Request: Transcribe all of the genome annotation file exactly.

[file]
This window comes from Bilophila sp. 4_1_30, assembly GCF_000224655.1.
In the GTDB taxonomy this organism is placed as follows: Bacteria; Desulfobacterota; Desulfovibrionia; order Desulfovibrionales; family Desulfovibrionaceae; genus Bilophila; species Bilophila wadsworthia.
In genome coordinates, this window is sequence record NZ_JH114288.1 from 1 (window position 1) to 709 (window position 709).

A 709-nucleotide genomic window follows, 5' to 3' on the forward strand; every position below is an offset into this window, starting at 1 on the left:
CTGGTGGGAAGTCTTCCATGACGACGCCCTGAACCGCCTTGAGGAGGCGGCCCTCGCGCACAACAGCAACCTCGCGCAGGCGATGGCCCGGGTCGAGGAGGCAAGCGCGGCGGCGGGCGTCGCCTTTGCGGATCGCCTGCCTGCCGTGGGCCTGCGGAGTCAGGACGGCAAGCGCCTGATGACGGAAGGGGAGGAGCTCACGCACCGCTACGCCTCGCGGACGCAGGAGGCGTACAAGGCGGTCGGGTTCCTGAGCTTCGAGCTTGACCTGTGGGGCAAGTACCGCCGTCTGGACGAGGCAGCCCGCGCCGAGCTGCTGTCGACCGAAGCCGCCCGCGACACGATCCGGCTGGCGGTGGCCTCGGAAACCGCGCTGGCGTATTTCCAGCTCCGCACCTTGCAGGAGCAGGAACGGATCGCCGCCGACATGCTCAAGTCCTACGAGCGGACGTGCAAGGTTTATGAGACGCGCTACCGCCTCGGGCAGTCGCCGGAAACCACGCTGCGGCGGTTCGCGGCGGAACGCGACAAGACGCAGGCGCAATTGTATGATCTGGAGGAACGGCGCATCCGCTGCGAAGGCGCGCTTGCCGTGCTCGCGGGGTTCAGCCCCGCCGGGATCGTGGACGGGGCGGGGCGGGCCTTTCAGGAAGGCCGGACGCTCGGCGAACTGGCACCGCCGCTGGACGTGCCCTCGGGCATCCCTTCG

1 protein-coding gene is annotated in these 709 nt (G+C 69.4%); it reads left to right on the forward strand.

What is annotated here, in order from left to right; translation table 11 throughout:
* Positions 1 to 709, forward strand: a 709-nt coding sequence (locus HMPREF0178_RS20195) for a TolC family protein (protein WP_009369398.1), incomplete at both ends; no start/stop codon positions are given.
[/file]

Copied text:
This window comes from Bilophila sp. 4_1_30, assembly GCF_000224655.1.
In the GTDB taxonomy this organism is placed as follows: Bacteria; Desulfobacterota; Desulfovibrionia; order Desulfovibrionales; family Desulfovibrionaceae; genus Bilophila; species Bilophila wadsworthia.
In genome coordinates, this window is sequence record NZ_JH114288.1 from 1 (window position 1) to 709 (window position 709).

A 709-nucleotide genomic window follows, 5' to 3' on the forward strand; every position below is an offset into this window, starting at 1 on the left:
CTGGTGGGAAGTCTTCCATGACGACGCCCTGAACCGCCTTGAGGAGGCGGCCCTCGCGCACAACAGCAACCTCGCGCAGGCGATGGCCCGGGTCGAGGAGGCAAGCGCGGCGGCGGGCGTCGCCTTTGCGGATCGCCTGCCTGCCGTGGGCCTGCGGAGTCAGGACGGCAAGCGCCTGATGACGGAAGGGGAGGAGCTCACGCACCGCTACGCCTCGCGGACGCAGGAGGCGTACAAGGCGGTCGGGTTCCTGAGCTTCGAGCTTGACCTGTGGGGCAAGTACCGCCGTCTGGACGAGGCAGCCCGCGCCGAGCTGCTGTCGACCGAAGCCGCCCGCGACACGATCCGGCTGGCGGTGGCCTCGGAAACCGCGCTGGCGTATTTCCAGCTCCGCACCTTGCAGGAGCAGGAACGGATCGCCGCCGACATGCTCAAGTCCTACGAGCGGACGTGCAAGGTTTATGAGACGCGCTACCGCCTCGGGCAGTCGCCGGAAACCACGCTGCGGCGGTTCGCGGCGGAACGCGACAAGACGCAGGCGCAATTGTATGATCTGGAGGAACGGCGCATCCGCTGCGAAGGCGCGCTTGCCGTGCTCGCGGGGTTCAGCCCCGCCGGGATCGTGGACGGGGCGGGGCGGGCCTTTCAGGAAGGCCGGACGCTCGGCGAACTGGCACCGCCGCTGGACGTGCCCTCGGGCATCCCTTCG

1 protein-coding gene is annotated in these 709 nt (G+C 69.4%); it reads left to right on the forward strand.

What is annotated here, in order from left to right; translation table 11 throughout:
* Positions 1 to 709, forward strand: a 709-nt coding sequence (locus HMPREF0178_RS20195) for a TolC family protein (protein WP_009369398.1), incomplete at both ends; no start/stop codon positions are given.